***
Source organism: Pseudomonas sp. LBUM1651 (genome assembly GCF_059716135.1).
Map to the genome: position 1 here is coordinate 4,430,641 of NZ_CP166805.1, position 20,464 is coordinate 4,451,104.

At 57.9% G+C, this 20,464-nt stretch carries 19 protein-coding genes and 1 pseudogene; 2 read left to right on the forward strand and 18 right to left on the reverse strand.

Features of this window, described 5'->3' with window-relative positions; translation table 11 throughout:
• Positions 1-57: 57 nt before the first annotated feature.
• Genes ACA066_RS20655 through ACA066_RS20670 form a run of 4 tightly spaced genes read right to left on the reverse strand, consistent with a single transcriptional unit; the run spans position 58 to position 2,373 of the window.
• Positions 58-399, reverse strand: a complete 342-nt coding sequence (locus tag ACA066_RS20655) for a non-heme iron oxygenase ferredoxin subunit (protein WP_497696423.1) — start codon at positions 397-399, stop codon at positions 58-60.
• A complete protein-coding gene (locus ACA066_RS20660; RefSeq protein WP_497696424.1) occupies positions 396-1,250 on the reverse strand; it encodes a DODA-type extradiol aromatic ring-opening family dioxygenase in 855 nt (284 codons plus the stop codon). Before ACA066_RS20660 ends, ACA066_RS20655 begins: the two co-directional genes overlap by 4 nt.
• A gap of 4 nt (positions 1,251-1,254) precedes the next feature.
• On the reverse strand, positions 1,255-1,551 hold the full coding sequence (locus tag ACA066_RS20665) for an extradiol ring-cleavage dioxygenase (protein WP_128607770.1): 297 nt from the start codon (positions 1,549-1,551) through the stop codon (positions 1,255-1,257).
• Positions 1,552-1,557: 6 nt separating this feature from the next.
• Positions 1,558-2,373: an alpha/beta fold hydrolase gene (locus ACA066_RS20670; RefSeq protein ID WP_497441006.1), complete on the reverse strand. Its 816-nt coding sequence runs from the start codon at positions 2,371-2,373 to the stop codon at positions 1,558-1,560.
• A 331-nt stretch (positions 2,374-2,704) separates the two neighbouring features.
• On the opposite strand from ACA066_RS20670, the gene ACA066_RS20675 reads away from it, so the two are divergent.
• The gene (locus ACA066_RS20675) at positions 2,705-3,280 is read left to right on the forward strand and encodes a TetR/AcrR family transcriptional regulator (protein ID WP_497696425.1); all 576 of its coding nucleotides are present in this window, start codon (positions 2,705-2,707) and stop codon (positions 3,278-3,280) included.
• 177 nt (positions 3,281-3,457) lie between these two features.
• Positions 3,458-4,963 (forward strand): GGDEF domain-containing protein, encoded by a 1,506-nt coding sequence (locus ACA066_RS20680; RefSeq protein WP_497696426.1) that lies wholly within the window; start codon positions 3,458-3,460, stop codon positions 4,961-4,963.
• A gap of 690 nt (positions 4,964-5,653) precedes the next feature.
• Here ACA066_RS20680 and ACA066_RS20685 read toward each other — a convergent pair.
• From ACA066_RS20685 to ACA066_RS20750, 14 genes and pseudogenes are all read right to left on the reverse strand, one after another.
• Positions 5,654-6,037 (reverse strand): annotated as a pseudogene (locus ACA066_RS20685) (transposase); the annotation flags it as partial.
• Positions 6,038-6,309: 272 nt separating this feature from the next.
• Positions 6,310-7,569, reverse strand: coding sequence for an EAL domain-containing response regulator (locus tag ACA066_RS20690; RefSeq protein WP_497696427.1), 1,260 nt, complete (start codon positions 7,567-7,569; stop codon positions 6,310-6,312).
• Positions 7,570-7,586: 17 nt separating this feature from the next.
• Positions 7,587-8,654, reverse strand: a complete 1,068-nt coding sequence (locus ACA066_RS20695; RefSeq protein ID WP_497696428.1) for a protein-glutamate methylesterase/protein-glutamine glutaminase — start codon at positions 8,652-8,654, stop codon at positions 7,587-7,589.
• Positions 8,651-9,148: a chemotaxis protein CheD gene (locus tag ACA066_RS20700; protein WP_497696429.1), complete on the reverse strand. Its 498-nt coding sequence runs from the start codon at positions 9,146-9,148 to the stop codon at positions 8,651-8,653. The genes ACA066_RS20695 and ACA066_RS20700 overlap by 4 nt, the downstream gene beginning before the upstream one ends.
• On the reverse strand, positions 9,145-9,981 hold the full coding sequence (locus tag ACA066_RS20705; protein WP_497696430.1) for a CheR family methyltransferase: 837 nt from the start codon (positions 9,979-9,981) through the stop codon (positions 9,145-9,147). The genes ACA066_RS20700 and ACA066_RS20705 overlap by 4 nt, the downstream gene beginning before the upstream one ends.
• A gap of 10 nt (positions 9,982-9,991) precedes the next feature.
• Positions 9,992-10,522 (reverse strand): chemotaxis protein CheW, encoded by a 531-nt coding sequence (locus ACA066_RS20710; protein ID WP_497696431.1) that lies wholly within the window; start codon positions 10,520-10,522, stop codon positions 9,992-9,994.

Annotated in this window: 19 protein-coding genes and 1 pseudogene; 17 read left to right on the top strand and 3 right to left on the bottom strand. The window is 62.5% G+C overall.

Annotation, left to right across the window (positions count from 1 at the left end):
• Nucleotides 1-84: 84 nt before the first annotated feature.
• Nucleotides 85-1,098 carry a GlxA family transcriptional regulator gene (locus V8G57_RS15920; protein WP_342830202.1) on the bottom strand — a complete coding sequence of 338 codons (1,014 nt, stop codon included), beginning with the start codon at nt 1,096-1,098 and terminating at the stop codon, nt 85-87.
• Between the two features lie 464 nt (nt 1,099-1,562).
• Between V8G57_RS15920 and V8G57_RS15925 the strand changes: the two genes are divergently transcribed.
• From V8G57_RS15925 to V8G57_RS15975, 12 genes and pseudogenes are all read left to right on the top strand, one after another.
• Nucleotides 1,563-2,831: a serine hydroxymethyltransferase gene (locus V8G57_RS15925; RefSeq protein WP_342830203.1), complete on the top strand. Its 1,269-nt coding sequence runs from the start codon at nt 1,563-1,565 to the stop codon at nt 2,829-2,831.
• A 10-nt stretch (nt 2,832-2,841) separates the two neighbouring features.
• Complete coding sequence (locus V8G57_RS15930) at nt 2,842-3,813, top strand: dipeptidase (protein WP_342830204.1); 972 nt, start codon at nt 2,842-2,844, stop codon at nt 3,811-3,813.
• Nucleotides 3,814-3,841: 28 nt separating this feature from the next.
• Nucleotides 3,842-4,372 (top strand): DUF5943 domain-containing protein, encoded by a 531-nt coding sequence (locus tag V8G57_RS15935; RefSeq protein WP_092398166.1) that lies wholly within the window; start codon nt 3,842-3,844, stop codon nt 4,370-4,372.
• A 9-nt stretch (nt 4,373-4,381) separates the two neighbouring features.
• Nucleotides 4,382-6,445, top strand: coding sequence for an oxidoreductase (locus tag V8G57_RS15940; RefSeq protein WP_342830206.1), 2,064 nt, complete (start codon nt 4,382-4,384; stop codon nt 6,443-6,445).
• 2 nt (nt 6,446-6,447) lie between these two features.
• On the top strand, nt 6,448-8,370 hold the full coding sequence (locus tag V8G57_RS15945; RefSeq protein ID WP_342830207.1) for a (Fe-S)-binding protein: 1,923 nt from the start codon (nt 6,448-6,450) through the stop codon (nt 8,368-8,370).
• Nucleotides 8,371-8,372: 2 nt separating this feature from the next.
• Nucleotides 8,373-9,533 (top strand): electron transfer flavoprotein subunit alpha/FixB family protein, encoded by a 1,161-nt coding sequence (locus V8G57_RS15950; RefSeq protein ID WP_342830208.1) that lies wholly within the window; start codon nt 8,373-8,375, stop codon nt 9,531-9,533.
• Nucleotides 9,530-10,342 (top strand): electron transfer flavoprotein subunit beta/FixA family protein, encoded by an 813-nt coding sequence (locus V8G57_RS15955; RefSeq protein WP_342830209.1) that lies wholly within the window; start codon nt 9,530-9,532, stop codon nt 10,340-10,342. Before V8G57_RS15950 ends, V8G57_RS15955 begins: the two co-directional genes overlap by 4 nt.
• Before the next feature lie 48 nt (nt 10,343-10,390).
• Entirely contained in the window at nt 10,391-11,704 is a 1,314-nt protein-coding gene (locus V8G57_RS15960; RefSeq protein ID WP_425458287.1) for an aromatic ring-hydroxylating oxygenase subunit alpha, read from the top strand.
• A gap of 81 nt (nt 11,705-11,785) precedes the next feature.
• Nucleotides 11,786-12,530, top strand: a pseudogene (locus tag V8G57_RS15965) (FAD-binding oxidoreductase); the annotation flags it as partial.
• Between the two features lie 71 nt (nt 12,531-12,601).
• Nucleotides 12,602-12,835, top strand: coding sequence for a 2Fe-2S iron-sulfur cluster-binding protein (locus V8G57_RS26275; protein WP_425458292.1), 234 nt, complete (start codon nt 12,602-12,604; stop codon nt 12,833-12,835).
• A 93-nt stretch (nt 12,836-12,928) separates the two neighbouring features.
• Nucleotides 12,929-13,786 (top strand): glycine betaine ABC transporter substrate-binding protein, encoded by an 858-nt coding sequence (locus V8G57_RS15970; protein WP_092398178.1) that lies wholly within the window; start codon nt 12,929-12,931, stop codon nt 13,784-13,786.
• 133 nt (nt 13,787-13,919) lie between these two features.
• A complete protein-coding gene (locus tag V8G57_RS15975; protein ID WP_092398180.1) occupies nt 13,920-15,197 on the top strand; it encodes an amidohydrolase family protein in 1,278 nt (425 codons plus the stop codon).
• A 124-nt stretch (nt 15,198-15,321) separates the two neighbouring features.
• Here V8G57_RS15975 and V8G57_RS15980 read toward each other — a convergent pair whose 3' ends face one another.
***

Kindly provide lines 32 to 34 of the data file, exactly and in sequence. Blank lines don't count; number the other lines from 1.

• Nucleotides 1-84: 84 nt before the first annotated feature.
• Nucleotides 85-1,098 carry a GlxA family transcriptional regulator gene (locus V8G57_RS15920; protein WP_342830202.1) on the bottom strand — a complete coding sequence of 338 codons (1,014 nt, stop codon included), beginning with the start codon at nt 1,096-1,098 and terminating at the stop codon, nt 85-87.
• Between the two features lie 464 nt (nt 1,099-1,562).